Sometimes terrible people make the funniest protagonists, which is why we often find ourselves busting a gut over questionable antics. Whether it's the stalker-ish behavior of Lloyd in Dumb and Dumber or the misogyny of John and Jeremy in Wedding Crashers, these protagonists give us more than enough reason to hate them - yet we laugh nonetheless.
While a lot of these leads end up evolving and changing over the course of their stories, their inappropriate, selfish, and sometimes scary escapades typically go unchecked. It's time to take a second look at some of the awful personalities we've come to idolize. Below are 13 comedies where the main character is, in fact, a narcissistic monster.
Annie is engaged to Walter, a sweet, doting guy with a full head of hair, but Walter has to sleep with a humidifier sometimes, and Annie is so over it. As Annie slips further into her obsession with Sam - a sad dad from across the country that she heard on the radio - she keeps assuring Walter that everything is fine.
She ends up leaving Walter dramatically during their Valentine's Day dinner, like we all knew she would. Even in that horrible moment, Walter remains supportive and kind. It would have been great to see Annie be nicer to Walter. The only thing he was ever guilty of was having allergies.
Actors: Tom Hanks, Meg Ryan, Rosie O'Donnell, Rob Reiner, Rita Wilson, + more
Directed by: Nora Ephron
Yes, it's fun to watch someone get away with outlandish stunts, but not when it requires manipulating your alleged best friend. Ferris Bueller coaxes his BFF Cameron into taking his dad's prized possession, a 1961 Ferrari 250 GT California Spyder. The plan is just to pick up Ferris's girlfriend Sloane from school, but Ferris hijacks this favor and joyrides to downtown Chicago. Cameron is sick and nervous about the car the entire time - but that doesn't stop Ferris, because it's all about him.
After a failed attempt to run the odometer back, the car ends up, as Cameron feared, totally trashed - although in fairness, it's by Cameron's own hand. To make matters even more annoying, Ferris is always lying to his parents, but they still favor him over his little sister Jeanie. The movie frames Jeanie as an irritating buzzkill, but enlightened viewers should realize we should have been on Jeanie's side the whole time. If nothing else, Ferris owes a solid apology to all the people whose lives he ruined.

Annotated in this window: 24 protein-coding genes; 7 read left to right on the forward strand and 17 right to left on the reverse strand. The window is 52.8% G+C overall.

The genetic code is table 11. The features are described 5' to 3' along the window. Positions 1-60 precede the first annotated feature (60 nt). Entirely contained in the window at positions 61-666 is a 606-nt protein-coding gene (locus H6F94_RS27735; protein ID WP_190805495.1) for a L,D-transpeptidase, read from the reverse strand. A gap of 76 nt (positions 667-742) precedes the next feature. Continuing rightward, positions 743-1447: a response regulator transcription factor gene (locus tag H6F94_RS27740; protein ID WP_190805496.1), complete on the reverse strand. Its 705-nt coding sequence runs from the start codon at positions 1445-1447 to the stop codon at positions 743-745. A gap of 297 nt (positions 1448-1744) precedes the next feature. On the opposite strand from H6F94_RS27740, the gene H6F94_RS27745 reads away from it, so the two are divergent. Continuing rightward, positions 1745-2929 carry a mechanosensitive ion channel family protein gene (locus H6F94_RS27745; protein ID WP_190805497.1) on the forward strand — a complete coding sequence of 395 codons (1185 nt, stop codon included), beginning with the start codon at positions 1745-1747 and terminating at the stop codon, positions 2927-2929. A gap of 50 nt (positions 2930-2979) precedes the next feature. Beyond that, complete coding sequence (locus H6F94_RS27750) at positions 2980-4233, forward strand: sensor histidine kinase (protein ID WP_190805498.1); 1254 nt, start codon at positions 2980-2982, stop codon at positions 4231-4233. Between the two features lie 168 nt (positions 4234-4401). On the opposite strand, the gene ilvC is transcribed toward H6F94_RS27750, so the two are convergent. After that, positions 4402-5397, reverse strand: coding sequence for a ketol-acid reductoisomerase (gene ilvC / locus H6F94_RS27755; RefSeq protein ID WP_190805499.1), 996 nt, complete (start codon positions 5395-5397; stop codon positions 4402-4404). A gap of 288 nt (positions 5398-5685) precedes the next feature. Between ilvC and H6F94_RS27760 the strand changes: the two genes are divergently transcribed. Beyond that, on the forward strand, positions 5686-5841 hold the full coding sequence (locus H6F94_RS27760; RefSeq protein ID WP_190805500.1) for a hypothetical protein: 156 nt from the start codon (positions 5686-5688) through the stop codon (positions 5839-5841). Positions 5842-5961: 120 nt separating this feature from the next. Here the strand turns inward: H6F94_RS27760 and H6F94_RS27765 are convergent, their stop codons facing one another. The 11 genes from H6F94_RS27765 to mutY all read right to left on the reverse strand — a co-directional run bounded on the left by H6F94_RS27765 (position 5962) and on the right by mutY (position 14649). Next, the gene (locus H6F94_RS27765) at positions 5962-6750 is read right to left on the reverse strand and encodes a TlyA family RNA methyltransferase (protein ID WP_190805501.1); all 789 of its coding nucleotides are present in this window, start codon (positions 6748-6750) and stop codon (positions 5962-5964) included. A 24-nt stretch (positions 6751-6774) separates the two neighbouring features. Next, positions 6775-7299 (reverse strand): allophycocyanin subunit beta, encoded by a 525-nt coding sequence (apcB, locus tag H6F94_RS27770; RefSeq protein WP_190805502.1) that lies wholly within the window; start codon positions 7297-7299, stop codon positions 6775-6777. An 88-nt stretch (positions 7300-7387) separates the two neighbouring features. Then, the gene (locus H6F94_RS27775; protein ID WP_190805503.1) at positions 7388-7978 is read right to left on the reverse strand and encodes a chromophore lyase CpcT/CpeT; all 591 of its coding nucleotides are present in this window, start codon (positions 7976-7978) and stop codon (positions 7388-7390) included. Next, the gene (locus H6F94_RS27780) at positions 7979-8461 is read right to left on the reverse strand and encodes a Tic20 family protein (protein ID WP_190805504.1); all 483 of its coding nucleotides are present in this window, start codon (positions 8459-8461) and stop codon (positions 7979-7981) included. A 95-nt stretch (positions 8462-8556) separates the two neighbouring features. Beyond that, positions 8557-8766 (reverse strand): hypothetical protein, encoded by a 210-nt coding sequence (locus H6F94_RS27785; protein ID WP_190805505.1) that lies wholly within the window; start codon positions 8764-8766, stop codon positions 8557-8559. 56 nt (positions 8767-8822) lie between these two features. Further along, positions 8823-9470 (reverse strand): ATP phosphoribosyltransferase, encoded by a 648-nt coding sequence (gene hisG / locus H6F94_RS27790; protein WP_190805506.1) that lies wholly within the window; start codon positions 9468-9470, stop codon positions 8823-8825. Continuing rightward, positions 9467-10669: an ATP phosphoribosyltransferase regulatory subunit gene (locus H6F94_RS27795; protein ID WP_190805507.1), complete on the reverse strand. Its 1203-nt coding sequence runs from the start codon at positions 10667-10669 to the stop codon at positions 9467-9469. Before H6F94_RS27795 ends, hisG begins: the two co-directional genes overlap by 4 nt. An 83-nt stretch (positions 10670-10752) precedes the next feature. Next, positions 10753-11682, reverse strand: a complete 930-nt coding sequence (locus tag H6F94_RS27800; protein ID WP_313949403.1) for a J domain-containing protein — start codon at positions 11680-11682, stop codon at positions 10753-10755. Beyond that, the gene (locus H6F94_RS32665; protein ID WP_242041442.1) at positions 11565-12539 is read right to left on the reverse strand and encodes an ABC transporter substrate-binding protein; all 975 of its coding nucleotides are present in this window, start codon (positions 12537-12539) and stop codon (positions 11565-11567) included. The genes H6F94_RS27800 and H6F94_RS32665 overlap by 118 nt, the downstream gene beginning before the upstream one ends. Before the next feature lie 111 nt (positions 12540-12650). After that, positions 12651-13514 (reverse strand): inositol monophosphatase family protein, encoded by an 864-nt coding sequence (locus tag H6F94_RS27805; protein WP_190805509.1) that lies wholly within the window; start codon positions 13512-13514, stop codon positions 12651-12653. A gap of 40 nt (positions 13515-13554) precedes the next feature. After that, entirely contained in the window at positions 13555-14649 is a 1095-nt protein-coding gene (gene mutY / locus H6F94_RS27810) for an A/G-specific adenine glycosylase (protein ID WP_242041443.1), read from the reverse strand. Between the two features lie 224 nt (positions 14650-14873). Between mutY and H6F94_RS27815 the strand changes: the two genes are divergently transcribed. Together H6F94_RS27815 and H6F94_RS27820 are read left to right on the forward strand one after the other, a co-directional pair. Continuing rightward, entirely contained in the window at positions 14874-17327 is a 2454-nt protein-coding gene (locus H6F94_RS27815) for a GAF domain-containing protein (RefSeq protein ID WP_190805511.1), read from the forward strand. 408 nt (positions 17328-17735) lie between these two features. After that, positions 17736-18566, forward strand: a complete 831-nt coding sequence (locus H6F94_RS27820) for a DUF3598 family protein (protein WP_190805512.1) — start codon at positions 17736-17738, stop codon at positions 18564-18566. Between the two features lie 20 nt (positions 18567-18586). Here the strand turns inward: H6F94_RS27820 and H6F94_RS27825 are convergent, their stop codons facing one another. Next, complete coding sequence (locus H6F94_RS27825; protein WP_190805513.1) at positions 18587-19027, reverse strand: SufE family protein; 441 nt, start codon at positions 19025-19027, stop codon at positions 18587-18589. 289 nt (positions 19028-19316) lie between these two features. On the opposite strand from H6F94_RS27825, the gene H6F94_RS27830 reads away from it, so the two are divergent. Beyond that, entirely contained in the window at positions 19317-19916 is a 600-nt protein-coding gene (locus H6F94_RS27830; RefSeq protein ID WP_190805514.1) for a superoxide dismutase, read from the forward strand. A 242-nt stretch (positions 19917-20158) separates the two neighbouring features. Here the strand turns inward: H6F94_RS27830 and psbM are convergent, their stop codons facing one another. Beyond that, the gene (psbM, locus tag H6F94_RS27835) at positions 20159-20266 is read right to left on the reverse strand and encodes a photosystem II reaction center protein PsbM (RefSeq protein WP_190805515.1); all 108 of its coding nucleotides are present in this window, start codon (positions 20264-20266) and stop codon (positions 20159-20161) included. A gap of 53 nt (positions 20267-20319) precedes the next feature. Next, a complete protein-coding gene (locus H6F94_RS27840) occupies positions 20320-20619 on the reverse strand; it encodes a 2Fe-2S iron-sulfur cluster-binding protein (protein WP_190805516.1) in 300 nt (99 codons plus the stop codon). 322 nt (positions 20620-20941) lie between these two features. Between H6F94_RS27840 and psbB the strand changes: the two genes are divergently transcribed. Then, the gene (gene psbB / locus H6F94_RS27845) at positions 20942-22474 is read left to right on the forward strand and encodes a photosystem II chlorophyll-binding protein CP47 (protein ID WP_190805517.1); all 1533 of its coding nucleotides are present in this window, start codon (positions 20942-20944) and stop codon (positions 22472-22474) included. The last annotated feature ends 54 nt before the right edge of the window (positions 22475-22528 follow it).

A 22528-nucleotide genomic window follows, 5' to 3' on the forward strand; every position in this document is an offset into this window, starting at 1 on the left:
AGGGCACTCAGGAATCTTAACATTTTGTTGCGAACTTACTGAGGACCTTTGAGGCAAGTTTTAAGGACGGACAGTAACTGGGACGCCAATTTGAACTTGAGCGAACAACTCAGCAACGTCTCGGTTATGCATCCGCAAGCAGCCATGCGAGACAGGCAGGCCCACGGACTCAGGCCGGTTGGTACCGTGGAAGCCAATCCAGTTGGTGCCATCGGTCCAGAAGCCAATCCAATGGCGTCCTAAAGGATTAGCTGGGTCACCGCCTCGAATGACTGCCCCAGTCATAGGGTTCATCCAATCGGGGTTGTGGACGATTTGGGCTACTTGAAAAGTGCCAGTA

Actors: Charlie Sheen, Matthew Broderick, Jeffrey Jones, Jennifer Grey, Kristy Swanson, + more
Directed by: John Hughes
Lewis and his friends are always getting picked on and humiliated by frat bros, and it's just not fair. Nobody likes to see someone get bullied, and that's exactly why we side with Lewis. However, this doesn't give him license to turn around and inflict his toxic masculinity on the sorority girls.
These girls do not torment Lewis and his friends - they just don't want to sleep with them. So when Lewis uses images of their bodies for financial and social gain, his actions reek of gross entitlement. If anything, it seems these actions are supposed to make us like Lewis more, because even though he's a nerd, he's still "one of the boys."
He also disguises himself as one girl's boyfriend and tricks her into getting intimate with him. The movie plays this off as "fun and games." It would be nice to see the nerdy guys rise above the bullies without using and disgracing the women who never harmed them.
Actors: John Goodman, James Cromwell, Anthony Edwards, Ted McGinley, Robert Carradine, + more
Directed by: Jeff Kanew
We're supposed to feel for Fletcher Reede because his ex-wife Audrey is about to move away with their son Max, but Fletcher keeps proving himself to be a terrible influence who deserves this fate.
First, he misses Max's birthday because he's sleeping with his boss - which he's only doing for a promotion anyway. After Max makes a birthday wish that Fletcher can only tell the truth, Fletcher gets into a whole series of conflicts, namely because his truths are so abominable. We might care more about Fletcher's problems if he was a great guy.
Actors: Jim Carrey, Jennifer Tilly, Krista Allen, Sara Paxton, Maura Tierney, + more
Directed by: Tom Shadyac